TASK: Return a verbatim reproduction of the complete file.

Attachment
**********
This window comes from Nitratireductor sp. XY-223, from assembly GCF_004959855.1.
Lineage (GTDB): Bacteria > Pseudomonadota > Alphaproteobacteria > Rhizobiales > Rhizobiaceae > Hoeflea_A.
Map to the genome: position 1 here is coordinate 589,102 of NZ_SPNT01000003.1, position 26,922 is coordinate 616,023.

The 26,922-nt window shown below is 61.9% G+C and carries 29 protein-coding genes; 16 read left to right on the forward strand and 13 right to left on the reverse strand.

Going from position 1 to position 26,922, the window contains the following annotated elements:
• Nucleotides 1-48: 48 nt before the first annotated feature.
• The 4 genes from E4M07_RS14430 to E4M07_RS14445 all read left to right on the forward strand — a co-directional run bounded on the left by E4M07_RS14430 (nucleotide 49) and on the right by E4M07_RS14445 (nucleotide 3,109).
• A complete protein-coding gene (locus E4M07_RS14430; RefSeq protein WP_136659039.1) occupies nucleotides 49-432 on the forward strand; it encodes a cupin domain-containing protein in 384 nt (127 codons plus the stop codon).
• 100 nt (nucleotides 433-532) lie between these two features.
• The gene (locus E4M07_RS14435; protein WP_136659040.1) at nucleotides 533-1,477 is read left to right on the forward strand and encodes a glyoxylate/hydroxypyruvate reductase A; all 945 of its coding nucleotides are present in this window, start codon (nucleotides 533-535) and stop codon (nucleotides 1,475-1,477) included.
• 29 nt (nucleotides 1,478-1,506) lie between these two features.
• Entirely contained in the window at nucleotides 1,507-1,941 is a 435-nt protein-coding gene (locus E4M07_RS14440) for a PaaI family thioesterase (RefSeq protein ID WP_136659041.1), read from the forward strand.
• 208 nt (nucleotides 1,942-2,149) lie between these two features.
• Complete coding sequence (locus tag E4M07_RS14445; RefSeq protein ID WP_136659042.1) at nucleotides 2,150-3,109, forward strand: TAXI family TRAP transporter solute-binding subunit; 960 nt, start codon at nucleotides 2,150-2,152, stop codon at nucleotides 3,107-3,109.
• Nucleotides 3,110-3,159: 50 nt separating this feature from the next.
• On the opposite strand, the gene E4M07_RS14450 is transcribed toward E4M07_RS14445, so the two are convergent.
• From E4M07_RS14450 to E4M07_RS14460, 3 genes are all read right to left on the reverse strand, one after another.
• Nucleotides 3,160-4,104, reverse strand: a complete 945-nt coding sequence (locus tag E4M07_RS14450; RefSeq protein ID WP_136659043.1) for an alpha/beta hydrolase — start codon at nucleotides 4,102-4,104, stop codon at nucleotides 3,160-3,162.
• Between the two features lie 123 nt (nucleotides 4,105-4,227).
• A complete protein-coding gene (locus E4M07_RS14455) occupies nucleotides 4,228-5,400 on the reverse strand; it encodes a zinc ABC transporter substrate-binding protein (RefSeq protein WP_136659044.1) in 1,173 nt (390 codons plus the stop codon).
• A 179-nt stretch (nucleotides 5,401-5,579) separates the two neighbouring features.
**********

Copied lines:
This window comes from Nitratireductor sp. XY-223, from assembly GCF_004959855.1.
Lineage (GTDB): Bacteria > Pseudomonadota > Alphaproteobacteria > Rhizobiales > Rhizobiaceae > Hoeflea_A.
Map to the genome: position 1 here is coordinate 589,102 of NZ_SPNT01000003.1, position 26,922 is coordinate 616,023.

The 26,922-nt window shown below is 61.9% G+C and carries 29 protein-coding genes; 16 read left to right on the forward strand and 13 right to left on the reverse strand.

Going from position 1 to position 26,922, the window contains the following annotated elements:
• Nucleotides 1-48: 48 nt before the first annotated feature.
• The 4 genes from E4M07_RS14430 to E4M07_RS14445 all read left to right on the forward strand — a co-directional run bounded on the left by E4M07_RS14430 (nucleotide 49) and on the right by E4M07_RS14445 (nucleotide 3,109).
• A complete protein-coding gene (locus E4M07_RS14430; RefSeq protein WP_136659039.1) occupies nucleotides 49-432 on the forward strand; it encodes a cupin domain-containing protein in 384 nt (127 codons plus the stop codon).
• 100 nt (nucleotides 433-532) lie between these two features.
• The gene (locus E4M07_RS14435; protein WP_136659040.1) at nucleotides 533-1,477 is read left to right on the forward strand and encodes a glyoxylate/hydroxypyruvate reductase A; all 945 of its coding nucleotides are present in this window, start codon (nucleotides 533-535) and stop codon (nucleotides 1,475-1,477) included.
• 29 nt (nucleotides 1,478-1,506) lie between these two features.
• Entirely contained in the window at nucleotides 1,507-1,941 is a 435-nt protein-coding gene (locus E4M07_RS14440) for a PaaI family thioesterase (RefSeq protein ID WP_136659041.1), read from the forward strand.
• 208 nt (nucleotides 1,942-2,149) lie between these two features.
• Complete coding sequence (locus tag E4M07_RS14445; RefSeq protein ID WP_136659042.1) at nucleotides 2,150-3,109, forward strand: TAXI family TRAP transporter solute-binding subunit; 960 nt, start codon at nucleotides 2,150-2,152, stop codon at nucleotides 3,107-3,109.
• Nucleotides 3,110-3,159: 50 nt separating this feature from the next.
• On the opposite strand, the gene E4M07_RS14450 is transcribed toward E4M07_RS14445, so the two are convergent.
• From E4M07_RS14450 to E4M07_RS14460, 3 genes are all read right to left on the reverse strand, one after another.
• Nucleotides 3,160-4,104, reverse strand: a complete 945-nt coding sequence (locus tag E4M07_RS14450; RefSeq protein ID WP_136659043.1) for an alpha/beta hydrolase — start codon at nucleotides 4,102-4,104, stop codon at nucleotides 3,160-3,162.
• Between the two features lie 123 nt (nucleotides 4,105-4,227).
• A complete protein-coding gene (locus E4M07_RS14455) occupies nucleotides 4,228-5,400 on the reverse strand; it encodes a zinc ABC transporter substrate-binding protein (RefSeq protein WP_136659044.1) in 1,173 nt (390 codons plus the stop codon).
• A 179-nt stretch (nucleotides 5,401-5,579) separates the two neighbouring features.